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June 2012
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Dialysis-dependent family finds blessings

By Teresa Thomas McClatchy-Tribune News Service

Last summer, Helen Lynn, who turns 3 this week, visited Hyatt Lake and Applegate Lake with her family and took swimming lessons at the Ashland YMCA.

She has a little white swimsuit with red flowers, and she loves to splash around and dive for rings.

But this summer will be different. Unless the water is chlorinated correctly, Helen can't swim. She can't even splash around in a bathtub or play with a pail of water unsupervised.

Helen was diagnosed with a chronic kidney disease last fall and wears a permanent catheter in her abdomen as she undergoes dialysis daily. She can't swim because she can't risk getting an infection at the catheter site.

"She always looked forward to swimming lessons, and I've been taking her since she was 3 months old," says Lauren Lynn, Helen's mom. The Lynns, formerly of Ashland, moved to Medford last year.

In August, Helen contracted an ugly strain of E. coli from an unknown source and a subsequent bout of hemolytic uremic syndrome that landed her in the pediatrician's office, followed by two trips to the emergency room. On Sept. 1, Helen was taken to Doernbecher Children's Hospital at Oregon Health & Science University in Portland.

"I knew things were bad, but I didn't know how bad," Lauren says. "Within 12 hours of arriving, she had a surgery to put in hemodialysis catheters and a central line so doctors could get samples of her blood every day."

Pregnant with her second daughter, Lauren stayed with Helen at the hospital during her 60-day stay. Helen's dad, Byron Lynn, a Mercy Flights pilot, visited every weekend.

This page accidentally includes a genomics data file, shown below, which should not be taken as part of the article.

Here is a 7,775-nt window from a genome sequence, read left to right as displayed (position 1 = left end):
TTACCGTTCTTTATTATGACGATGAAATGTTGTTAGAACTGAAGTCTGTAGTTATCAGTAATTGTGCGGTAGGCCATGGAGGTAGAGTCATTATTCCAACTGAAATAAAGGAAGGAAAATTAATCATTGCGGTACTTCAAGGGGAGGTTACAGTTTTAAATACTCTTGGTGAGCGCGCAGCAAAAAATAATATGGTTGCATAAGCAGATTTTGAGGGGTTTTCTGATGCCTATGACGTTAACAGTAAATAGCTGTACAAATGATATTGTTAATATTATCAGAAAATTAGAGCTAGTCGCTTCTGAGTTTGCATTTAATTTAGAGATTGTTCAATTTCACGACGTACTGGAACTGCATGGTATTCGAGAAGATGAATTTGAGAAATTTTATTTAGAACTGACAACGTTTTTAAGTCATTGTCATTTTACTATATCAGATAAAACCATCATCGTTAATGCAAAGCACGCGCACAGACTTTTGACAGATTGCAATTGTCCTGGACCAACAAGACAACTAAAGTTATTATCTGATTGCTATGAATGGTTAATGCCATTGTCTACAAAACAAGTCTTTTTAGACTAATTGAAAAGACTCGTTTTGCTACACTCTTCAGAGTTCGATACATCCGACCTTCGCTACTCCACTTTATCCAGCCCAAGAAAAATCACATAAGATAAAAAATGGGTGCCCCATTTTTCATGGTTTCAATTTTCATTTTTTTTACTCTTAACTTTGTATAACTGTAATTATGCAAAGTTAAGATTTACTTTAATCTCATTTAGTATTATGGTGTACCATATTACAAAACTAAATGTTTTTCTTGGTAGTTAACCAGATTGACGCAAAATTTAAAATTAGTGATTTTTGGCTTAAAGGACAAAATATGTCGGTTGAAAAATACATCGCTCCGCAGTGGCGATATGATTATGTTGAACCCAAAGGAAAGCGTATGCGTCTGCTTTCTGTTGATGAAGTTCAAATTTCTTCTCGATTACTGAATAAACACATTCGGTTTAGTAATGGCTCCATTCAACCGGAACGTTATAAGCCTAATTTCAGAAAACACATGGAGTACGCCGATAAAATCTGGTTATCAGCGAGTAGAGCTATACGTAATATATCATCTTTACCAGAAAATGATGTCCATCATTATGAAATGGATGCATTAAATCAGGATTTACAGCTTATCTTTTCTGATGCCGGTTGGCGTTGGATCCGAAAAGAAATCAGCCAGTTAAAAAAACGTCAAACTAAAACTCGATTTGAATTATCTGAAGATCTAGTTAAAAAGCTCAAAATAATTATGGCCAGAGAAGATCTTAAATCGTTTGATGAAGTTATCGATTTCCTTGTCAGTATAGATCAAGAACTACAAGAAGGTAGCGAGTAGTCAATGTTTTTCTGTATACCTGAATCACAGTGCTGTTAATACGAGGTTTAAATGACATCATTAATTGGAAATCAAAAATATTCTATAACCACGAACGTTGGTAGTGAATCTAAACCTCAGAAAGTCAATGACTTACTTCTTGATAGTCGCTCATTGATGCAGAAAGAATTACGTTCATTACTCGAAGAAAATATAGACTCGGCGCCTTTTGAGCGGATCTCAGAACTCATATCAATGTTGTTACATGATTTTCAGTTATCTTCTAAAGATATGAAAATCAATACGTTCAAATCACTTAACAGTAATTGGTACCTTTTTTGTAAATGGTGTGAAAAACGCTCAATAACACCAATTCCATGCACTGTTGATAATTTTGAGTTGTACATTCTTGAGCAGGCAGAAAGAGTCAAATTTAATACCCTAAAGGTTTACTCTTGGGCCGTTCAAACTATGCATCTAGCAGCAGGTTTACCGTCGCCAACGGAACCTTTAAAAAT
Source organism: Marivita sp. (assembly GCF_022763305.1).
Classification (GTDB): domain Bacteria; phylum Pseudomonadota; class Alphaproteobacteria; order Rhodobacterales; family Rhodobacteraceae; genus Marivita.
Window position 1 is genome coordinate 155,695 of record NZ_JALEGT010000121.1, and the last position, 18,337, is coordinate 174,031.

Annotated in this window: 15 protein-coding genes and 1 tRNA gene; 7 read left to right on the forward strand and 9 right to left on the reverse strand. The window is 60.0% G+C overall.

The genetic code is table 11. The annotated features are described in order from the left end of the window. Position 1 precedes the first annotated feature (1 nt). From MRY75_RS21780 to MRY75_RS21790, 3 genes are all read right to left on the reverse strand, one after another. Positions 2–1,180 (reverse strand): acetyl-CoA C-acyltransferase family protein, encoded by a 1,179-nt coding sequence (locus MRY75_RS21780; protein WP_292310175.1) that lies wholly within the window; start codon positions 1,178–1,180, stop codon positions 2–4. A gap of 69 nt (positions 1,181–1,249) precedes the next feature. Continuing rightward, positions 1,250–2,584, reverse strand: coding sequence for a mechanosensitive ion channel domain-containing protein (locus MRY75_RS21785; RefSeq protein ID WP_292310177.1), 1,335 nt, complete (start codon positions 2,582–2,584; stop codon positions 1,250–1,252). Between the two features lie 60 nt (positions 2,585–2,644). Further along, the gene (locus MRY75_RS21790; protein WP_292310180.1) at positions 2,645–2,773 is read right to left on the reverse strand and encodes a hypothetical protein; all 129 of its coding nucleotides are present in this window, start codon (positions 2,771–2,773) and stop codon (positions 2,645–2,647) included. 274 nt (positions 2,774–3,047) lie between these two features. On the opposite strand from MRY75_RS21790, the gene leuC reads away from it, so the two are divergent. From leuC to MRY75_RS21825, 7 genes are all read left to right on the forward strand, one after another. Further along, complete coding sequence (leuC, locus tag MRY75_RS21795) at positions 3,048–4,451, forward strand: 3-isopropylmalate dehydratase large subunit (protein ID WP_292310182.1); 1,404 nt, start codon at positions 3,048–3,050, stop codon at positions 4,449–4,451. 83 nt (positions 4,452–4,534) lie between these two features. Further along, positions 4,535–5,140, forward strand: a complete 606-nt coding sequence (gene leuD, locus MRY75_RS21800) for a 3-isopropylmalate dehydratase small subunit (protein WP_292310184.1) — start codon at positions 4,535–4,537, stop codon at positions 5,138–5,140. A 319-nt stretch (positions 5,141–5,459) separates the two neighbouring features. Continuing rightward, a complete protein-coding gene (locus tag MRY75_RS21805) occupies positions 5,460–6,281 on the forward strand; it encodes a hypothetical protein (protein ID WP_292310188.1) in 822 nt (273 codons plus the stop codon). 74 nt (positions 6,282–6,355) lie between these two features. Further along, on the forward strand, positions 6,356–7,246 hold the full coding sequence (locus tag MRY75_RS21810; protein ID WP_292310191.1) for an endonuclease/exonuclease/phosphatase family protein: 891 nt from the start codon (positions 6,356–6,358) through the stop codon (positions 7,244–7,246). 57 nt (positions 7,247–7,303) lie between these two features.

"She had all the nurses at the hospital wrapped around her finger," Lauren says.

Helen was fed through IVs and received hemodialysis daily. The hemodialysis did the job of her kidneys by filtering the blood of waste and extra fluids.

At first, doctors thought her kidneys would recover, and she would no longer need the dialysis. But as the severity of her diagnosis became apparent, they realized that wouldn't be an option. In March, doctors recommended a kidney transplant.

Although a match for the transplant has yet to be found, Lauren is hoping the procedure will take place sometime this year.

In the meantime, the Lynns are administering peritoneal dialysis from their home in Medford.

Around 8:30 p.m. every day, they don their face masks, wash their hands with antibacterial soap, bleach the dialysis equipment and hook Helen's catheter to the suitcase-sized machine.

"It has a series of pumps and every hour the fluid goes into her body and sits in what's called a 'dwell' for roughly an hour and then exits the body," Lauren says. "The toxins in her body are attracted to this liquid through osmosis."

The dialysis runs for nine hours and shuts off around 6 a.m. To Helen, this is known simply as "belly juice."

Lauren says she is tied to the house most days of the week with her "little dynamite" and her now 2-month-old daughter, Addison. Helen may not be able to swim or go camping this summer, but she takes a hip-hop dance class and Music Together class in Ashland with her best friend, Bodhi Jukes, 2.

Through it all, Lauren counts her blessings. Her family has good medical insurance through Mercy Flights, which also offers free medevac flights to its employees.

On Friday morning, Helen could barely sit still for her music class at the Oak Street Dance Studio in Ashland. She chased Bodhi around in her little teal tutu, rang bells with her mom and followed teacher Laurie Finear's movements and rhythms.

"She's got a lot of spunk," says Lauren. "She's just a happy kid ... and very resilient."

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